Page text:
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Gangster Macha: The Rise of Muthusammy

 | September 2, 2012

A local gangster flick - complete with giant moustaches - that doesn't take itself too seriously is available for free-to-watch on YouTube.


PETALING JAYA: Goodfellas. The Godfather. Heat. Infernal Affairs. Once Upon a Time in America.

Gangster films have long shaped the face of modern cinema, with its effects stamped across the world times over; a portrayal of the darker side of humanity.

Although many of these movies take themselves seriously – a deserving position- there are some that warns their audiences not to do so, unless you wish to suffer brain damage.

Gangster Macha: The Rise of Muthusammy, is one such film. A local amateur production by first-time filmmaker Yusuf Amin, 22, the show takes a satirical look at Malaysian mobsters, complete with fight scenes, punching sounds and giant moustaches.

“I actually wanted to do a documentary about Indian gangsters. It’s always been an interesting subject… but nobody wants to watch a sad film. My main priority is to entertain,” Yusuf, who also wrote its script and music, said.

He added that he was also jumping on the gangster movie bandwagon, with recent local films such as KL Gangster, Kepong Gangster and Hantu Gangster.

Filmed on a shoestring budget, the film was also shot over a total of 17 days, over a 4-month period.

Gangster Macha’s story, is as straightforward as can be. Set in the fictional gang-infested Kampung Bedebush, a local Parliamentarian named YB promises to make things better by creating the ultimate gangster, Snake Raja.

But Snake Raja, armed with his fearsome army, Geng Ular – and an equally terrifying moustache- grows too powerful for YB to handle, leading the politician to recruit a young Muthusammy to clean up the mess.

Muthusammy has no choice but to agree; as he needs YB’s money to take care of his ailing mother.

According to Yusuf, the film sets itself apart from most of its comrades in the genre. For one, it relies on theatrical ideas to push itself through.

“I wrote it as a theatre piece for the screen. You see, theatre is very dialogue-based. There’s no fancy tricks [or] special effects, so it all boils down to character-based development,” Yusuf, himself a stage actor, said.

The film is also a reference to Indian films made during the 1980s, according to Oliver Johanan, 26, who plays Snake Raja, Gangster Macha’s villain.

“What made me fall in love with the Snake Raja, was that it paid homage to the 80s Tamil movies, when [Indian superstar] Rajinikanth used to play a villain [then]. It has a sense of nostalgia of the the 80s,” he said.

In dual language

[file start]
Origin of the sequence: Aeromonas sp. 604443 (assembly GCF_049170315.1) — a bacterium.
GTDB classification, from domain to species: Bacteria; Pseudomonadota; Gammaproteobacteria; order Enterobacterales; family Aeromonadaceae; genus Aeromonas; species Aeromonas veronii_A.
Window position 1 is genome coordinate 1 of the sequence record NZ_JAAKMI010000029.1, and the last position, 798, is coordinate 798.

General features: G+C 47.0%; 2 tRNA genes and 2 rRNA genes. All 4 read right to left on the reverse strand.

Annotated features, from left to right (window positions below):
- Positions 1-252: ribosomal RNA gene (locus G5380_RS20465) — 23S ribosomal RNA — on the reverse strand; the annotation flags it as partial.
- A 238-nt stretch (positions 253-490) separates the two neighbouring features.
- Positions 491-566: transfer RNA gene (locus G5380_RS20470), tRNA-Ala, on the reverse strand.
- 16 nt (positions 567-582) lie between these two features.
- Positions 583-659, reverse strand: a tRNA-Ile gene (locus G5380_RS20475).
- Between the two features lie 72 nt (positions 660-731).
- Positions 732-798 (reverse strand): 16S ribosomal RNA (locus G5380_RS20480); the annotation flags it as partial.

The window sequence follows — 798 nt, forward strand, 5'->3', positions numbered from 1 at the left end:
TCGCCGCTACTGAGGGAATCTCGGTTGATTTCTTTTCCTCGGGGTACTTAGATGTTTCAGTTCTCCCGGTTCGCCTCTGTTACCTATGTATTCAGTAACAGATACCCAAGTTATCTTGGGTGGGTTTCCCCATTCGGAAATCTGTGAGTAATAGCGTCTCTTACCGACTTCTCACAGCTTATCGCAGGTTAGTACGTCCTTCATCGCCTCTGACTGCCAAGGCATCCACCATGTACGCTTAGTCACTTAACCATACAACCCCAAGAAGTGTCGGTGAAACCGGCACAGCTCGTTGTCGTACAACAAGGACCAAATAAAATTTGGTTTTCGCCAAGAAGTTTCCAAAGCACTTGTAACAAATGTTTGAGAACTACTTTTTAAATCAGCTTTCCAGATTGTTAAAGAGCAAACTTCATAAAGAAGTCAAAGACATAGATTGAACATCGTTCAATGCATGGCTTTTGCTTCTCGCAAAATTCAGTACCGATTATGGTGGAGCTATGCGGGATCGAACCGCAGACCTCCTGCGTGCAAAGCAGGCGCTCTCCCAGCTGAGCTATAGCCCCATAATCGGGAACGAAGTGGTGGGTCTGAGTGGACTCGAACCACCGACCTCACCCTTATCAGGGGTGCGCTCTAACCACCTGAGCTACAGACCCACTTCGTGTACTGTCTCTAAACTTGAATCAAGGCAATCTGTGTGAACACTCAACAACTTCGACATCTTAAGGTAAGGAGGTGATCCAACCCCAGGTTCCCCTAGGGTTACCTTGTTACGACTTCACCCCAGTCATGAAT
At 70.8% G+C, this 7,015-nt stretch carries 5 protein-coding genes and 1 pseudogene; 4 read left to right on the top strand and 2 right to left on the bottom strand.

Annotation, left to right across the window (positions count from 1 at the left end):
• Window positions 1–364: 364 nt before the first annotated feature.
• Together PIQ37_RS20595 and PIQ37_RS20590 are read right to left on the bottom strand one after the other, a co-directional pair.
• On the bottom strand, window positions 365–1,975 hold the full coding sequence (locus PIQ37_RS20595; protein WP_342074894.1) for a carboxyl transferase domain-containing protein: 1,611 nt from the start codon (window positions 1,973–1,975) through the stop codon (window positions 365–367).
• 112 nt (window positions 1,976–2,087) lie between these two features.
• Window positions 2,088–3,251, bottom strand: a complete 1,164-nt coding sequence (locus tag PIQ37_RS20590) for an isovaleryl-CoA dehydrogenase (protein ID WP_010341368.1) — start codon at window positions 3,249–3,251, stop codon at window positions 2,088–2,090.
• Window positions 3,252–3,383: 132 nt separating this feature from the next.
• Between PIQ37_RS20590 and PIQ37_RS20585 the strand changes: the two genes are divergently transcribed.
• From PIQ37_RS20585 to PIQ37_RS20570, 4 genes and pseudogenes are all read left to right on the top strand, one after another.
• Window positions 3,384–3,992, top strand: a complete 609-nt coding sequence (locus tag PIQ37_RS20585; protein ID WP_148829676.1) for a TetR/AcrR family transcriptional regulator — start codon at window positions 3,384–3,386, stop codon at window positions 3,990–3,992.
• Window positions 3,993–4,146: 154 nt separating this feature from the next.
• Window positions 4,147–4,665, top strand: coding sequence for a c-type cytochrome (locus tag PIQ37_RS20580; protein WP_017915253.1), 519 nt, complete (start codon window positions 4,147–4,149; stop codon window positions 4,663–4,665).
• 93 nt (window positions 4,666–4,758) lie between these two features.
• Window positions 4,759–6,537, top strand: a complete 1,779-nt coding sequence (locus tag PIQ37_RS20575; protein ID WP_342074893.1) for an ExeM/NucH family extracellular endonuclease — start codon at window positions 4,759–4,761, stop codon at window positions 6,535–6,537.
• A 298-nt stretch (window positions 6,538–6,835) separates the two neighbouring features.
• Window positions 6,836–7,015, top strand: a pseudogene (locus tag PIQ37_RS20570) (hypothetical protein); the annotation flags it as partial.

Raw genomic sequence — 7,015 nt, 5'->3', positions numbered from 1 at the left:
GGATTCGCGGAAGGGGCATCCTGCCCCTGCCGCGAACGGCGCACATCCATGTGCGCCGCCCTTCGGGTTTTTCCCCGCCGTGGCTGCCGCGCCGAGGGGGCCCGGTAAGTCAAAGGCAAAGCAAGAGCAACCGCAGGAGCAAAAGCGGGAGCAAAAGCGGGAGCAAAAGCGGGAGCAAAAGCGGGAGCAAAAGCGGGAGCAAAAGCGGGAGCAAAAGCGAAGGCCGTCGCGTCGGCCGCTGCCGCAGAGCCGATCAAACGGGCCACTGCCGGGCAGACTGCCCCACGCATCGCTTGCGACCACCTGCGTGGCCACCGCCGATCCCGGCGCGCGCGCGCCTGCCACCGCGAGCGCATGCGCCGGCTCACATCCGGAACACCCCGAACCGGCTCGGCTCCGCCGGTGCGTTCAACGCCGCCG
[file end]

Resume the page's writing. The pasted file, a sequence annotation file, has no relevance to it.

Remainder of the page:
Commenting on his character, Johanan said that Snake was no ordinary villain. “Snake started off as a low-time gangster, but with the help of YB, he became who he is.

“He’s low-class, dirty and grimy, but he’s also very intelligent, very wise with his words…His weapon is to use other people’s words against them,” he said, citing both Rajinikanth and Trainspotting’s Begbie (Robert Carlyle) as primary influences.


Another thing about Gangster Macha, the director said, was that it was filmed twice: in both English and Bahasa Malaysia.

This resulted in two scripts, both telling the same story, but because of the language, the film transformed into two different animals.

“It just made natural sense, from an artistic point of view…[Also] on a business sense, I could shoot two films on one budget,” Yusuf laughed, before adding, “I did it because I can.”

Yet the command of Malay in the film doesn’t rely on street language, as some local productions tend to do, but on formal Malay.

It is a trait that Yusuf acknowledges, but insists that it gives his film a theatrical flavour, one that has an edge over the English version.

The film is also a prequel of sorts, one that Yusuf expects to expand into a full-fledged film, if Gangster Macha turns into a success.

Even so, the film’s players warn anyone watching it to leave their brain by the door first.

“It’s a movie where the stupid becomes ultra stupid and the lame becomes ultra lame,” said Phoon Chi Ho, 28, who plays James, a comrade of Muthusammy’s.

A standup comedian himself, Phoon said that that the movie took its cues from films that didn’t take itself seriously, such as Danny Trejo’s Machete and anything involving Chuck Norris.

“When you watch it, you’ll probably be thinking: ‘What the —k?’ If you’re a moviegoer and you’re a fan of all the genres, you’ll find this movie fun.

“But if you’re expecting a wholesome movie, then maybe not,” he said, adding that it wasn’t a film for people unused to post-modern themes.

Despite its comedic outlook, Umesh Logandran, 19, who plays the film’s protagonist Muthusammy, said that Gangster Macha had serious undertones, especially for Malaysian youths today.

“Muthusammy is just a bright boy who gets straight A’s, but because he’s not given the opportunity to excel in life…[he] turns to gangsterism. He’s just a normal, smart Indian boy, but [he’s forced into this] because of his mother’s sickness,” he said.

The spectre of Malaysian politics, Umesh added, had a large footprint on the film.

“I see it (the film) as a parody of what is going on in real life and Malaysian politics.

“The message is that gangsters don’t just come out of the blue. They’re backed by political powers, and that’s how gangsters bloom,” he said.

Gangster Macha is free-to-watch on its YouTube page, with its English version released on Merdeka Day, Aug 31. Its Bahasa Malaysia version will be out on Sept 16.

English trailer:

Malay trailer:

To watch Gangster Macha for free, check out its YouTube page
For further information, visit its Facebook page


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